In front of us was this wooden pier. There was a 10-foot barbed-wire fence blocking it. I said to David, that’s the farthest we can go without having to actually get in the water. He started climbing the fence. He ended up cutting up his stomach, which we didn’t realize until three hours later because we were so hyped up. I got stuck on the barbed wiring. He came back and got me. So we get on to this pier, and there are seven men and I’m the only woman on the pier. There was a construction worker, there was a Mexican dishwasher. There was this guy from the Deutsche Bank who was sitting there the whole time on the phone in his suit. Everyone he knows is dead. There were a couple of other Wall Street guys. The construction guy was pacing back and forth, saying, “When I get out of this, I’m going to get a gun and I’m going to get my wife and child and I’m going to move to the woods.” The Mexican dishwasher was petrified.

Then we hear this really loud rumble. Everybody knew what it was, knew the next tower had just collapsed.

It was like every man for himself. Some of the men decided to get in the water and start swimming. A police boat saw them and turned around to come get us.

What was interesting was the moment the boat came to get us all, the men said let the woman on first. It was like we became human, we became real. Once you thought you were okay, you were able to be a dignified person, which was really fascinating.

The sense of being human. So then we all got onto the boat, and then as the boat is going away, this woman comes out of nowhere. I don’t know if she climbed the barbed wiring. I don’t know how she got there. She was wearing a black dress. She was tall. She was screaming, You can’t leave me here. Don’t leave me here. Please don’t leave me here. We turned the boat around, and we get her. She gets onto the boat, and as the boat is leaving, she falls over and has a heart attack. The policemen are trying to help her as we leave. I looked back, and I saw all the people trapped on Battery Park and that second wave of brown cloud just take them all over. That was a vision I will never forget.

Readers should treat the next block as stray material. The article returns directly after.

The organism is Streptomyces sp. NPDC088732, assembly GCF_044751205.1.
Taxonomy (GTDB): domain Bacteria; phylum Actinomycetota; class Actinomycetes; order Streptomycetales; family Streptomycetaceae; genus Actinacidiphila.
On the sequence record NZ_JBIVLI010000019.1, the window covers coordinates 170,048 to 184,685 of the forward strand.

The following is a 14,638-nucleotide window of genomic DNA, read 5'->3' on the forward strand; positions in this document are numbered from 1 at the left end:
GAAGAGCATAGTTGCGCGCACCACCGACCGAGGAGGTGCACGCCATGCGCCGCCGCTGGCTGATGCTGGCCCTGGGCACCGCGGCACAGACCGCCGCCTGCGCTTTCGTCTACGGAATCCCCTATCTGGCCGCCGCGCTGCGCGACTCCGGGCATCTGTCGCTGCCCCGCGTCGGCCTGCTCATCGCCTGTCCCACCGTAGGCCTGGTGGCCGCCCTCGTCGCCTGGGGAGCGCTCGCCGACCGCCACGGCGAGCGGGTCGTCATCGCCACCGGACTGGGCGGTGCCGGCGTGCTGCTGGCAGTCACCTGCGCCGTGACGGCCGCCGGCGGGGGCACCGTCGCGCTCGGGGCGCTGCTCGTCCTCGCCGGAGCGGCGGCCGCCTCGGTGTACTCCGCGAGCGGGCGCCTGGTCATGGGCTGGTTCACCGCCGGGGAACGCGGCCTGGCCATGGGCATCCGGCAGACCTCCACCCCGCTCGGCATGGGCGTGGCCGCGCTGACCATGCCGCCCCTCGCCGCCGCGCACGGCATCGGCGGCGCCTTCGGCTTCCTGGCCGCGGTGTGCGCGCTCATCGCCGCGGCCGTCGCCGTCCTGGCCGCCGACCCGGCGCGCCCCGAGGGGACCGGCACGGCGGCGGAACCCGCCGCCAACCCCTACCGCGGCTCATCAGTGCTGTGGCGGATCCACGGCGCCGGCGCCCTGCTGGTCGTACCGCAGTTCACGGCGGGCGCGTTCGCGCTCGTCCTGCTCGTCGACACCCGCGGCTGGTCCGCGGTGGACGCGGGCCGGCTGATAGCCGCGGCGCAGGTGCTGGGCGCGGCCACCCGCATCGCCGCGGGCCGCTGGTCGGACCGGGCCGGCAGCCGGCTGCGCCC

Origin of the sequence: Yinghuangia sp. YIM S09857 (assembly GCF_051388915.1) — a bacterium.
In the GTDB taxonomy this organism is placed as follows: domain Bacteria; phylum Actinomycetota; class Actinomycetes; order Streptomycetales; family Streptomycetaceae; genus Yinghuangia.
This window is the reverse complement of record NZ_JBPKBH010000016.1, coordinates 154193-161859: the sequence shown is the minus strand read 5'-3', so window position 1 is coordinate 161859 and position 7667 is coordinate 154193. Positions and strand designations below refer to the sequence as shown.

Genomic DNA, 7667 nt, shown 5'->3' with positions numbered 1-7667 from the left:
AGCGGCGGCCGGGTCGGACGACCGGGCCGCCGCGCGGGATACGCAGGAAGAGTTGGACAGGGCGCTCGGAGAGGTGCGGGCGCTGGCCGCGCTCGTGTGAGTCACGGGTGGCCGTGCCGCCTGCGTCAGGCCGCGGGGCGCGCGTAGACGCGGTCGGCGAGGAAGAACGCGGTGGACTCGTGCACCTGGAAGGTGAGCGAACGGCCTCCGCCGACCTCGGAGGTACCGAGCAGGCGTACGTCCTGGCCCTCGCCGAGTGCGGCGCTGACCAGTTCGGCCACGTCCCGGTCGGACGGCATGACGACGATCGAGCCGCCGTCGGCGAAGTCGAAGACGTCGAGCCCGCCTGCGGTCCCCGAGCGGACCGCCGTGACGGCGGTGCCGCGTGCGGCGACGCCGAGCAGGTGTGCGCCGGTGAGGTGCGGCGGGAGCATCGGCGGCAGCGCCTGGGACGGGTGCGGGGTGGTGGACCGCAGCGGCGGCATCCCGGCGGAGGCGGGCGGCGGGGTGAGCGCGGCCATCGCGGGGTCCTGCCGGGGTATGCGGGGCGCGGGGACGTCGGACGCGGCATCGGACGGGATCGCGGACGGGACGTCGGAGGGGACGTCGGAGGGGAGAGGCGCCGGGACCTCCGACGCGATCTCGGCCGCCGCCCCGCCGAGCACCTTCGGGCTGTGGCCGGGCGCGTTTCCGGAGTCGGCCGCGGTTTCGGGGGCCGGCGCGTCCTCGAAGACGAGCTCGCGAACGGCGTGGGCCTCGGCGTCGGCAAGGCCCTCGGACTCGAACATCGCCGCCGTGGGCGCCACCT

Where’d they take you?

We ended up in Jersey City. This was the one comedic moment, if you could have any comedic moment in the escape from the worst terrorist incident in world history. We were walking across this parking lot and these two women are walking toward us. David said, ‘Do you know if there’s a place where we could go get some food?’ The women are like, if you go down that street, there’s a grocery store over there. They looked at us, and they said those are very dangerous streets. You may not want to walk down those streets.

And then we were walking in a park there, and these jets flew above us. I got scared. I said, oh my God, what’s going to happen now? I said, this is like war now. They’re going to start dropping bombs on us. Then David said, ‘No, don’t worry. Those are our guys.’ He goes, ‘They’re probably going to get whoever did this to us.’ Then at that moment, instead of feeling safe, I instantly thought of how I had lived with Muslim farmers before. I knew that they were people like us just trying to survive. They were moms and dads and little kids. They adopted me into their family.